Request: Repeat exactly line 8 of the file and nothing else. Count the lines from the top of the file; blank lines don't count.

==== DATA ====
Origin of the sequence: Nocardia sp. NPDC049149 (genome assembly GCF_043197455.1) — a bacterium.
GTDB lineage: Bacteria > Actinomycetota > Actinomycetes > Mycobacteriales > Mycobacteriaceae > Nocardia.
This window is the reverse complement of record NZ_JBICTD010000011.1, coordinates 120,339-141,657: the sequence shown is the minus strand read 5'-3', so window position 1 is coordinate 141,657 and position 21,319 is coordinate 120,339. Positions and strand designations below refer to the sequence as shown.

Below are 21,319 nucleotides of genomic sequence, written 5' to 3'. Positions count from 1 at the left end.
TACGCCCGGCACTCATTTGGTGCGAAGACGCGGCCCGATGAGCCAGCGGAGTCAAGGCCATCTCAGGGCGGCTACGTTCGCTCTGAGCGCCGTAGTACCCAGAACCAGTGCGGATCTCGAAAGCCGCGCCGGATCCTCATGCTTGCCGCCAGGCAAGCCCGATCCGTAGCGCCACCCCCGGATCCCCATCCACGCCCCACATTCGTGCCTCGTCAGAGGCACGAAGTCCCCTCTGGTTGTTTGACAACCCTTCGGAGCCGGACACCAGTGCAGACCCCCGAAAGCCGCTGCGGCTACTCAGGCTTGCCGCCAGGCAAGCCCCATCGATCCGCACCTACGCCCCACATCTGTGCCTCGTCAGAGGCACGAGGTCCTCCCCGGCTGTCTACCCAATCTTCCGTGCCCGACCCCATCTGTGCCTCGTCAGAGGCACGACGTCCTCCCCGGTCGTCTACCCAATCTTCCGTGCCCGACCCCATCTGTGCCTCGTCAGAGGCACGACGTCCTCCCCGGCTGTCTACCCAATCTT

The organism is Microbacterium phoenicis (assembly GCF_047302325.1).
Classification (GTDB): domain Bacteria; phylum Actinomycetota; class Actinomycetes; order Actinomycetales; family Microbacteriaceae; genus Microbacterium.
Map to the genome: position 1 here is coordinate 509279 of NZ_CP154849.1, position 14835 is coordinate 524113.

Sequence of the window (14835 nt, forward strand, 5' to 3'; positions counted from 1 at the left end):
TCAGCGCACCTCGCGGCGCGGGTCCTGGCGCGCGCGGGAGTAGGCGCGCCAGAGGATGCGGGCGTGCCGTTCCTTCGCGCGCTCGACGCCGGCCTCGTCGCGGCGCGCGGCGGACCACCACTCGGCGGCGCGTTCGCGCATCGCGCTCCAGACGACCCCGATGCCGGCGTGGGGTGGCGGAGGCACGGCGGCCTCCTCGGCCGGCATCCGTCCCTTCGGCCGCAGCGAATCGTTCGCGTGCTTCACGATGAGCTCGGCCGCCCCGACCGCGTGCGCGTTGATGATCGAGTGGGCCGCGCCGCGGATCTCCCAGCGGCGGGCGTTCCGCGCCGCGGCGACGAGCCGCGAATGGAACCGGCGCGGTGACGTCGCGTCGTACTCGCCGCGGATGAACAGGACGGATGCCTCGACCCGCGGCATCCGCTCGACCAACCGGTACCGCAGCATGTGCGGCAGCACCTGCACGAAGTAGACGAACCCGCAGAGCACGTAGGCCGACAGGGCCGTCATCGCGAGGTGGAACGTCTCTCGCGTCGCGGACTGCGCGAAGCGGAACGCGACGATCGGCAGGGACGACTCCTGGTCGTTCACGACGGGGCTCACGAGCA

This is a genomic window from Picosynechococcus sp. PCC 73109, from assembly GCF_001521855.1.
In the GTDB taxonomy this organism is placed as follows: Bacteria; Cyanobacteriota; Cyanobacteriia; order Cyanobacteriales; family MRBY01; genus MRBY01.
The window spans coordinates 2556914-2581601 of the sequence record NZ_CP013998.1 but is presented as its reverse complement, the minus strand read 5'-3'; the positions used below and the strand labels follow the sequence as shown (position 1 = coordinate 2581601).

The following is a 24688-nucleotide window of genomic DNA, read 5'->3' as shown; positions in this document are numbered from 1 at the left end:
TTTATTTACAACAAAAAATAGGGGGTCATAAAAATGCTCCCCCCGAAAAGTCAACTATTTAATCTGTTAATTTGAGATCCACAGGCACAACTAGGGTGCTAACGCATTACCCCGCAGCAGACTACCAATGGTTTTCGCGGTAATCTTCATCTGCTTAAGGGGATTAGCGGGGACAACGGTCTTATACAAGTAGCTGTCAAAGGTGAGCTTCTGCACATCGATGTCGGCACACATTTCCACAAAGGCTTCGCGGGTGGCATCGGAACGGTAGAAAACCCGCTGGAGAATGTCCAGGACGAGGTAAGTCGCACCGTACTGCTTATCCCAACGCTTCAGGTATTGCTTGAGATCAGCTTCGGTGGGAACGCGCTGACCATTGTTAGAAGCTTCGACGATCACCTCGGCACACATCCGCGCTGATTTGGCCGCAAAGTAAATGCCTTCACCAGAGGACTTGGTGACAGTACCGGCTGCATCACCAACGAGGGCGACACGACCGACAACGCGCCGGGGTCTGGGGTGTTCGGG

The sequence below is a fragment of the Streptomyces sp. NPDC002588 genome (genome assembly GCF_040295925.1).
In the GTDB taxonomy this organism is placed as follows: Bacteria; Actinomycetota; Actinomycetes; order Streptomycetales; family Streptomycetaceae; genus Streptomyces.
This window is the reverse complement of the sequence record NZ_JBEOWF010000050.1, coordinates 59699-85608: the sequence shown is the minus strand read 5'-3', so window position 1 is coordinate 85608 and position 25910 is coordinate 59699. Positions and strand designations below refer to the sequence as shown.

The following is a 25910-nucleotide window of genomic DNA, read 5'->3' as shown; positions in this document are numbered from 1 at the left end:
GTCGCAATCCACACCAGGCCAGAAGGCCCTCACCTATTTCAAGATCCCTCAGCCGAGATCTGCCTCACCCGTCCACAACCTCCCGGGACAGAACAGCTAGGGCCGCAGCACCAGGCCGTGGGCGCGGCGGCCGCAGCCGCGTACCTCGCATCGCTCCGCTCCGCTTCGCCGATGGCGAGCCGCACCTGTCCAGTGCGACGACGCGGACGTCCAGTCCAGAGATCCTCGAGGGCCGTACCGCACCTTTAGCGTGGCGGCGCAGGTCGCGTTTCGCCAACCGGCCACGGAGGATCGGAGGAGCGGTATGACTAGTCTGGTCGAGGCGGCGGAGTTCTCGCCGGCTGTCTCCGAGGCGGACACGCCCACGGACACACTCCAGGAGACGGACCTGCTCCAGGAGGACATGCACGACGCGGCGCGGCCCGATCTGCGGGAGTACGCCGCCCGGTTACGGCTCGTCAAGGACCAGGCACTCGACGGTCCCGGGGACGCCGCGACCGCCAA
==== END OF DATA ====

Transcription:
Map to the genome: position 1 here is coordinate 509279 of NZ_CP154849.1, position 14835 is coordinate 524113.